Wednesday, September 7, 2011

Excuse #5 - There Is A Chance I Will Never Need to Prepare At All

I love being optimistic. (I'm just not very good at it.) It is nice to look ahead and see only good things coming your way...unless of course, you are wrong.  I know that most of us hope we will never be in situations such as fire, natural disaster or medical emergency, and if we never have those problems, there is nothing to prepare for...right? 

Today's blog is an ongoing discussion into reasons we hate to get prepared.  The original blog can be found here and you can find links to each of the reasons below. 
  1. Preparing is expensive.
  2. Preparation takes time.
  3. Being prepared takes emotional energy.
  4. Getting prepared means I have to focus on negative situations.
  5. There is the chance I will never need to prepare at all.
I really do think most of us cannot fathom having some of these emergencies happen to us.  Emergencies are for "other" people...who ever they are. It is hard to imagine needing to evacuate.  It is hard to wrap your head around losing a loved one. It is strange to think of disasters of any kind landing on our doorstep, unless of course it happens to you.

Right now, all across the United States we have tens of thousands of people who are dealing with unthinkable situations.  They are dealing with flooding, wildfires, loss of infrastructure, and loss of power.  Hurricanes, tropical storms, wildfires, drought, and excessive heat are all happening at the same time.  My guess is we have a lot of people who never thought they would have these issues.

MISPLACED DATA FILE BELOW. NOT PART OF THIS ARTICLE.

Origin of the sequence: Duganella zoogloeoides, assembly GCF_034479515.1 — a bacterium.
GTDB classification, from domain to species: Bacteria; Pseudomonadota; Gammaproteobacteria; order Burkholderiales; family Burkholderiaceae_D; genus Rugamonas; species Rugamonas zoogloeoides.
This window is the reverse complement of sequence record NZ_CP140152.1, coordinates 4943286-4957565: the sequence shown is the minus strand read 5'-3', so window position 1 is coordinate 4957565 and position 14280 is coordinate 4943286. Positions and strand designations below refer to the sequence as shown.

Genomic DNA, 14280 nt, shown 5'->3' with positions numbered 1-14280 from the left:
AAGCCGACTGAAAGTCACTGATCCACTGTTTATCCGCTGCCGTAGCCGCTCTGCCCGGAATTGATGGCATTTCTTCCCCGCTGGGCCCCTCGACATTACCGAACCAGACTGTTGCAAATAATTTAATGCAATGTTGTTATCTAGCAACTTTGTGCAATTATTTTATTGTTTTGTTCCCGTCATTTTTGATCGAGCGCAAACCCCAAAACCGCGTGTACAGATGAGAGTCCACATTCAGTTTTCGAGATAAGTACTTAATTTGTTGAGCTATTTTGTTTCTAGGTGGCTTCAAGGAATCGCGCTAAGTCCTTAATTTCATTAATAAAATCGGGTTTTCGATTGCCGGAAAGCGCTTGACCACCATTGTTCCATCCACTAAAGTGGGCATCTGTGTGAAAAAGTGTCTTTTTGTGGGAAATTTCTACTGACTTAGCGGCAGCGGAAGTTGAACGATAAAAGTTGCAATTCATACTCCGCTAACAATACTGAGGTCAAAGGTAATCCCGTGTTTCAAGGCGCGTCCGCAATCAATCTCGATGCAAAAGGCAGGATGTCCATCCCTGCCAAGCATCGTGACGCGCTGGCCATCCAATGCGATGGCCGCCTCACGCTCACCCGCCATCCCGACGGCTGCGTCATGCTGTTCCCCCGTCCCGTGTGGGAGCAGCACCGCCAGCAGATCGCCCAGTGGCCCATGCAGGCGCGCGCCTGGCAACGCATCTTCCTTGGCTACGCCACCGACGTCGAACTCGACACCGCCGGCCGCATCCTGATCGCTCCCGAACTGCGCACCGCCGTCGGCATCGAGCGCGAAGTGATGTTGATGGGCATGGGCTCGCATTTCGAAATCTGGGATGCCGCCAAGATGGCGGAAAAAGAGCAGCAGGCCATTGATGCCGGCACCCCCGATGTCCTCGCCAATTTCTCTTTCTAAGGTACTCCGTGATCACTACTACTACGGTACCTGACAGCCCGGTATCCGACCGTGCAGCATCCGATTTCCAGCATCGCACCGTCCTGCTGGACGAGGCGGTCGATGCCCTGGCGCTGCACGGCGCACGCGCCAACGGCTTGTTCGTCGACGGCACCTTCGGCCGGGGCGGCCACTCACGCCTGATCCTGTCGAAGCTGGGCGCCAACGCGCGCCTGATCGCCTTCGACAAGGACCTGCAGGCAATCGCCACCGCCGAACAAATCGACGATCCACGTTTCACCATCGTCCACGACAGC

Just for a moment, let's imagine you chose to do no preparation.  Now let's assume you were in the north eastern United States when the hurricane hit.  I want you to answer a few questions.
  1. Did you have enough food to last the 5-7 days you were without power and stores were not open?
  2. Did you have enough batteries for flashlights?
  3. Did you have enough medication to wait until the pharmacy's computers were back up?
  4. Did your home flood?  If so, were you able to leave safely and did you have a place to go?
  5. Did you have flood insurance? Could you contact your agent?
  6. Did anyone get hurt? Were you able to get them medical treatment?
  7. Were you able to notify your family/contact list that you were safe?
I'm sure I could ask many more questions, but the point is a little preparation could have made each of those questions easy to answer.   While there is a chance you will never have to deal with these issues, is it really worth waiting for the flood to find out you were wrong?